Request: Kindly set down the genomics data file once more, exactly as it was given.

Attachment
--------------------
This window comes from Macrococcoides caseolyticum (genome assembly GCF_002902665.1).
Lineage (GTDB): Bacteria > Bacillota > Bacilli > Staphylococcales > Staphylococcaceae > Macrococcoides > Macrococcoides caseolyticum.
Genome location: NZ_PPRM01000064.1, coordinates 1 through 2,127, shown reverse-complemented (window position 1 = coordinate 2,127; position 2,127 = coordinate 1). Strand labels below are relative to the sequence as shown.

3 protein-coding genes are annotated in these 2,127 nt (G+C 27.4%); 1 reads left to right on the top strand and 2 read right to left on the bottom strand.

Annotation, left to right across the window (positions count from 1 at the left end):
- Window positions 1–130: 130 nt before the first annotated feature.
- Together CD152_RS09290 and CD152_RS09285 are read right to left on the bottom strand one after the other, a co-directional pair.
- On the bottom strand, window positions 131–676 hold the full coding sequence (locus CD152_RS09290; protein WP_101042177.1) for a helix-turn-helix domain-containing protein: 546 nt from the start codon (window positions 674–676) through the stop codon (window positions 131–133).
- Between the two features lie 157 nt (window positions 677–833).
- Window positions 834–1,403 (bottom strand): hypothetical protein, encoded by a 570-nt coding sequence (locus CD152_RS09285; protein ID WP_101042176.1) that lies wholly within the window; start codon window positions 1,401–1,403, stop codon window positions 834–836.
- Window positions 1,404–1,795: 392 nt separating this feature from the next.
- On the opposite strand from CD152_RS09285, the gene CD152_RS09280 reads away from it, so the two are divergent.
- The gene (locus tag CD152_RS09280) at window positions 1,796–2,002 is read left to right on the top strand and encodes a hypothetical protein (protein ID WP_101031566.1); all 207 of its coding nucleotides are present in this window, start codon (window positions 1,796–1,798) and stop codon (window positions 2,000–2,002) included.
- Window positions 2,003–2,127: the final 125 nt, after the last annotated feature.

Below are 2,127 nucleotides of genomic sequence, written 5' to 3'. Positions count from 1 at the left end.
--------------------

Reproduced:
This window comes from Macrococcoides caseolyticum (genome assembly GCF_002902665.1).
Lineage (GTDB): Bacteria > Bacillota > Bacilli > Staphylococcales > Staphylococcaceae > Macrococcoides > Macrococcoides caseolyticum.
Genome location: NZ_PPRM01000064.1, coordinates 1 through 2,127, shown reverse-complemented (window position 1 = coordinate 2,127; position 2,127 = coordinate 1). Strand labels below are relative to the sequence as shown.

3 protein-coding genes are annotated in these 2,127 nt (G+C 27.4%); 1 reads left to right on the top strand and 2 read right to left on the bottom strand.

Annotation, left to right across the window (positions count from 1 at the left end):
- Window positions 1–130: 130 nt before the first annotated feature.
- Together CD152_RS09290 and CD152_RS09285 are read right to left on the bottom strand one after the other, a co-directional pair.
- On the bottom strand, window positions 131–676 hold the full coding sequence (locus CD152_RS09290; protein WP_101042177.1) for a helix-turn-helix domain-containing protein: 546 nt from the start codon (window positions 674–676) through the stop codon (window positions 131–133).
- Between the two features lie 157 nt (window positions 677–833).
- Window positions 834–1,403 (bottom strand): hypothetical protein, encoded by a 570-nt coding sequence (locus CD152_RS09285; protein ID WP_101042176.1) that lies wholly within the window; start codon window positions 1,401–1,403, stop codon window positions 834–836.
- Window positions 1,404–1,795: 392 nt separating this feature from the next.
- On the opposite strand from CD152_RS09285, the gene CD152_RS09280 reads away from it, so the two are divergent.
- The gene (locus tag CD152_RS09280) at window positions 1,796–2,002 is read left to right on the top strand and encodes a hypothetical protein (protein ID WP_101031566.1); all 207 of its coding nucleotides are present in this window, start codon (window positions 1,796–1,798) and stop codon (window positions 2,000–2,002) included.
- Window positions 2,003–2,127: the final 125 nt, after the last annotated feature.

Below are 2,127 nucleotides of genomic sequence, written 5' to 3'. Positions count from 1 at the left end.